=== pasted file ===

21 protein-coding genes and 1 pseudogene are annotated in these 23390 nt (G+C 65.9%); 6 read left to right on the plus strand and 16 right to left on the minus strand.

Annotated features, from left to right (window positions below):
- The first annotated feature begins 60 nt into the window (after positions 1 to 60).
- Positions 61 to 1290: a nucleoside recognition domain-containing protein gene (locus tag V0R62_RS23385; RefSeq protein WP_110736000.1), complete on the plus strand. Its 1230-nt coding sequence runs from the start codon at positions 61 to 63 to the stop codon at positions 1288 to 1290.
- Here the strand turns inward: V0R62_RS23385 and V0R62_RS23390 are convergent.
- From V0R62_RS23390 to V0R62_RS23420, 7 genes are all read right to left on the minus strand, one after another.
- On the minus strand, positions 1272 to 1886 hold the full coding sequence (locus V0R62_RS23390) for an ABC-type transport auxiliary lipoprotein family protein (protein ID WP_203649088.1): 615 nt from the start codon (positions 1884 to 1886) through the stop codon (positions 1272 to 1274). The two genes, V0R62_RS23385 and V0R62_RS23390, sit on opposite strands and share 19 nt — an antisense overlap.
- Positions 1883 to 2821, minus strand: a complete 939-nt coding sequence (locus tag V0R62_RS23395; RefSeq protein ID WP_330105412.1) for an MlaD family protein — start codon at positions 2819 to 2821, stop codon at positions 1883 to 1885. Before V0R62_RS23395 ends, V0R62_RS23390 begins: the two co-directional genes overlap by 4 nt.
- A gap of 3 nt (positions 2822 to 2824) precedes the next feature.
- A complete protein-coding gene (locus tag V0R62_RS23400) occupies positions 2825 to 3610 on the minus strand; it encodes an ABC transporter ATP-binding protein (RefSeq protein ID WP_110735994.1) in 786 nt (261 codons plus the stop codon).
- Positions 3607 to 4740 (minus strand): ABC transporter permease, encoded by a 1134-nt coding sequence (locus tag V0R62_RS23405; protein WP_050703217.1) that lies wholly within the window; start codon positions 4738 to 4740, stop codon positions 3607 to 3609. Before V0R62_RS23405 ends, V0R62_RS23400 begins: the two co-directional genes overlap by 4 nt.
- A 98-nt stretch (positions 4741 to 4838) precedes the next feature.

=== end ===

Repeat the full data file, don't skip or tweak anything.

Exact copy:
21 protein-coding genes and 1 pseudogene are annotated in these 23390 nt (G+C 65.9%); 6 read left to right on the plus strand and 16 right to left on the minus strand.

Annotated features, from left to right (window positions below):
- The first annotated feature begins 60 nt into the window (after positions 1 to 60).
- Positions 61 to 1290: a nucleoside recognition domain-containing protein gene (locus tag V0R62_RS23385; RefSeq protein WP_110736000.1), complete on the plus strand. Its 1230-nt coding sequence runs from the start codon at positions 61 to 63 to the stop codon at positions 1288 to 1290.
- Here the strand turns inward: V0R62_RS23385 and V0R62_RS23390 are convergent.
- From V0R62_RS23390 to V0R62_RS23420, 7 genes are all read right to left on the minus strand, one after another.
- On the minus strand, positions 1272 to 1886 hold the full coding sequence (locus V0R62_RS23390) for an ABC-type transport auxiliary lipoprotein family protein (protein ID WP_203649088.1): 615 nt from the start codon (positions 1884 to 1886) through the stop codon (positions 1272 to 1274). The two genes, V0R62_RS23385 and V0R62_RS23390, sit on opposite strands and share 19 nt — an antisense overlap.
- Positions 1883 to 2821, minus strand: a complete 939-nt coding sequence (locus tag V0R62_RS23395; RefSeq protein ID WP_330105412.1) for an MlaD family protein — start codon at positions 2819 to 2821, stop codon at positions 1883 to 1885. Before V0R62_RS23395 ends, V0R62_RS23390 begins: the two co-directional genes overlap by 4 nt.
- A gap of 3 nt (positions 2822 to 2824) precedes the next feature.
- A complete protein-coding gene (locus tag V0R62_RS23400) occupies positions 2825 to 3610 on the minus strand; it encodes an ABC transporter ATP-binding protein (RefSeq protein ID WP_110735994.1) in 786 nt (261 codons plus the stop codon).
- Positions 3607 to 4740 (minus strand): ABC transporter permease, encoded by a 1134-nt coding sequence (locus tag V0R62_RS23405; protein WP_050703217.1) that lies wholly within the window; start codon positions 4738 to 4740, stop codon positions 3607 to 3609. Before V0R62_RS23405 ends, V0R62_RS23400 begins: the two co-directional genes overlap by 4 nt.
- A 98-nt stretch (positions 4741 to 4838) precedes the next feature.